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Judicial Influence on the Executive Branch: How the Prospect of Judicial Review Shapes Bureaucratic Decision Making

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Abstract:

Many scholars examine the delegation of policymaking authority to federal agencies and the extent to which Congress and the president can secure policy outcomes consistent with their preferences. Yet, existing research has devoted much less attention to the third major American institution, the judiciary. Agencies should anticipate the prospect of facing judicial review and seek to avoid costly litigation. Building off previous work on the influence of lower federal courts on agency decision making (e.g., Canes-Wrone 2003; Howard 2001; Howard and Nixon 2002), I argue that federal agencies possess the incentive to not only win challenges in court but also to avoid them altogether. Resources are better spent promulgating new regulations to promote an agency’s mission, rather than defending established policy. Therefore, the prospect of judicial review might compel agencies to craft policies that will both survive and avoid court review. Using original data of decisions by the Environmental Appeals Board, I will show that the EAB issues more pro-environment rulings when confronted with a liberal court jurisdiction. Overall, this study should contribute to scholars’ understanding of judicial influence in the policymaking process.

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Author's Keywords:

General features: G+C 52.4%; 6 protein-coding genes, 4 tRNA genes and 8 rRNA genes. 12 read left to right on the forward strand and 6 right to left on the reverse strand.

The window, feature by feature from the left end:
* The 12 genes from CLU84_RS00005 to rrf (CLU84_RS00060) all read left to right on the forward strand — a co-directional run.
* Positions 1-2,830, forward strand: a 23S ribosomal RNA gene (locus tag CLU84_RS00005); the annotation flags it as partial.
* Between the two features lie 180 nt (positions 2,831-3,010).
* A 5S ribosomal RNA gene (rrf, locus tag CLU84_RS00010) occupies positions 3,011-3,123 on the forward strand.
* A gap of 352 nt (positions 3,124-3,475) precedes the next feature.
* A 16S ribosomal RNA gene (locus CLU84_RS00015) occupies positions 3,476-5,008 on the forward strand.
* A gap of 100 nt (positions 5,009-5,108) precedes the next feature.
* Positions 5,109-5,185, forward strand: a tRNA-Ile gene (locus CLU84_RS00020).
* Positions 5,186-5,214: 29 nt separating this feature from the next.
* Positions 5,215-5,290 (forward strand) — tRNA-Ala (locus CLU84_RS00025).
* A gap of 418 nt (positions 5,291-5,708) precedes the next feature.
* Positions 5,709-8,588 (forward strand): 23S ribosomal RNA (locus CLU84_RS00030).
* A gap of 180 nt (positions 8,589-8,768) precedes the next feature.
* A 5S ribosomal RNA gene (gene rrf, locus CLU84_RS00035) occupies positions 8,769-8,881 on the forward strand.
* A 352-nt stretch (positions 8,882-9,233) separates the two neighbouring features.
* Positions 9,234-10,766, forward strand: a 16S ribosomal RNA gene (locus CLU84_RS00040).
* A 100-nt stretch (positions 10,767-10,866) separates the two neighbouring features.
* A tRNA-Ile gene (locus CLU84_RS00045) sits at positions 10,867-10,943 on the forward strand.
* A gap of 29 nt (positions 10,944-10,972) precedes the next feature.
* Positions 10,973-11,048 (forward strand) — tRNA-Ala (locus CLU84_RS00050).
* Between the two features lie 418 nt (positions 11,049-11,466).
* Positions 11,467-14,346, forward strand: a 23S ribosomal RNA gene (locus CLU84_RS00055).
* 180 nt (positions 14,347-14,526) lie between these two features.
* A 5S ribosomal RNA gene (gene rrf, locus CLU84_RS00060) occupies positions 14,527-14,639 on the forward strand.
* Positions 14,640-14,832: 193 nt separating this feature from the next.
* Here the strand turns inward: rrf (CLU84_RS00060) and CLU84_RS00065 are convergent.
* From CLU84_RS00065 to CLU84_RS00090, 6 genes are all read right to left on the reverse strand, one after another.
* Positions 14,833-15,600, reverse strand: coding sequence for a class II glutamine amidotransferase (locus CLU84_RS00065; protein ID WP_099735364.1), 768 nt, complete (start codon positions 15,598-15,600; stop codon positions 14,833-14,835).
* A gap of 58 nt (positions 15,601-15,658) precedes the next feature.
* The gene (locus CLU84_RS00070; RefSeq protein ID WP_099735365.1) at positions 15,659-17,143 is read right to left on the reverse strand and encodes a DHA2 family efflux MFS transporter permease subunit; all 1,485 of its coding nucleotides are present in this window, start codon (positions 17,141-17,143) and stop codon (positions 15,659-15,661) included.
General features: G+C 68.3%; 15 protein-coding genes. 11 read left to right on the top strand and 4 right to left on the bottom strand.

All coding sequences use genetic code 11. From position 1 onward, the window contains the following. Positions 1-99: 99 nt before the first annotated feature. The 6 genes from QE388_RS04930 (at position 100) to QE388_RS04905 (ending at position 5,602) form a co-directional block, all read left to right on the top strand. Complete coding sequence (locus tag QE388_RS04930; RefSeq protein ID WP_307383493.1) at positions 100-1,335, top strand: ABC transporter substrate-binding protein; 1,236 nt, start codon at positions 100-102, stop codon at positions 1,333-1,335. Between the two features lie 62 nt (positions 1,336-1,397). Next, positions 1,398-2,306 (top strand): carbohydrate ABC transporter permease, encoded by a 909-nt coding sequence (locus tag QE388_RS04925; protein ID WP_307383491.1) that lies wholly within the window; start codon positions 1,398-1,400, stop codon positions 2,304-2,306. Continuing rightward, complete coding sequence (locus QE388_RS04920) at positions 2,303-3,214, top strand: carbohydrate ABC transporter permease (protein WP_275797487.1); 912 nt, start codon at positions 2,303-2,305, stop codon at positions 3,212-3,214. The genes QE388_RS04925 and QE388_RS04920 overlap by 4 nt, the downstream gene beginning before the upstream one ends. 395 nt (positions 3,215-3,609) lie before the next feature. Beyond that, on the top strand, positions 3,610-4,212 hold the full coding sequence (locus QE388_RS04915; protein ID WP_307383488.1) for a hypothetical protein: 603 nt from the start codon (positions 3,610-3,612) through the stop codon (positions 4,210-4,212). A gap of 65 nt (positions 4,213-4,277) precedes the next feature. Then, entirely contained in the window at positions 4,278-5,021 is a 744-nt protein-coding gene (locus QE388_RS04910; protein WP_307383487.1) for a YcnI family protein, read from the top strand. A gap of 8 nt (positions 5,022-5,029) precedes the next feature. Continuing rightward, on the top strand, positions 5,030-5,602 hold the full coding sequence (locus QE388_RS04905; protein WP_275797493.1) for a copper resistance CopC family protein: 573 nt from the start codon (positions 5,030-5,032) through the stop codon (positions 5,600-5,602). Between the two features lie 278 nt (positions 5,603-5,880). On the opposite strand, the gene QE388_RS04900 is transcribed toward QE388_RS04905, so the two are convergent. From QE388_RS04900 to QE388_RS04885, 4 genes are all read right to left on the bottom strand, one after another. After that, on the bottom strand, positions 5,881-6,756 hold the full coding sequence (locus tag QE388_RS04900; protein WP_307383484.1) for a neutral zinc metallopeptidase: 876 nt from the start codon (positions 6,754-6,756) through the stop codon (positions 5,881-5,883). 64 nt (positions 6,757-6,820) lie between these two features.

Environmental Appeals Board, Environmental Protection Agency, federal circuit courts, administrative review
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Association:
Name: Midwest Political Science Association 67th Annual National Conference
URL:
http://www.indiana.edu/~mpsa/


Citation:
URL: http://citation.allacademic.com/meta/p363283_index.html
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MLA Citation:

Wohlfarth, Patrick. "Judicial Influence on the Executive Branch: How the Prospect of Judicial Review Shapes Bureaucratic Decision Making" Paper presented at the annual meeting of the Midwest Political Science Association 67th Annual National Conference, The Palmer House Hilton, Chicago, IL, Apr 02, 2009 <Not Available>. 2014-11-29 <http://citation.allacademic.com/meta/p363283_index.html>

APA Citation:

Wohlfarth, P. C. , 2009-04-02 "Judicial Influence on the Executive Branch: How the Prospect of Judicial Review Shapes Bureaucratic Decision Making" Paper presented at the annual meeting of the Midwest Political Science Association 67th Annual National Conference, The Palmer House Hilton, Chicago, IL Online <APPLICATION/PDF>. 2014-11-29 from http://citation.allacademic.com/meta/p363283_index.html

Publication Type: Conference Paper/Unpublished Manuscript
Review Method: Peer Reviewed
Abstract: Many scholars examine the delegation of policymaking authority to federal agencies and the extent to which Congress and the president can secure policy outcomes consistent with their preferences. Yet, existing research has devoted much less attention to the third major American institution, the judiciary. Agencies should anticipate the prospect of facing judicial review and seek to avoid costly litigation. Building off previous work on the influence of lower federal courts on agency decision making (e.g., Canes-Wrone 2003; Howard 2001; Howard and Nixon 2002), I argue that federal agencies possess the incentive to not only win challenges in court but also to avoid them altogether. Resources are better spent promulgating new regulations to promote an agency’s mission, rather than defending established policy. Therefore, the prospect of judicial review might compel agencies to craft policies that will both survive and avoid court review. Using original data of decisions by the Environmental Appeals Board, I will show that the EAB issues more pro-environment rulings when confronted with a liberal court jurisdiction. Overall, this study should contribute to scholars’ understanding of judicial influence in the policymaking process.


 
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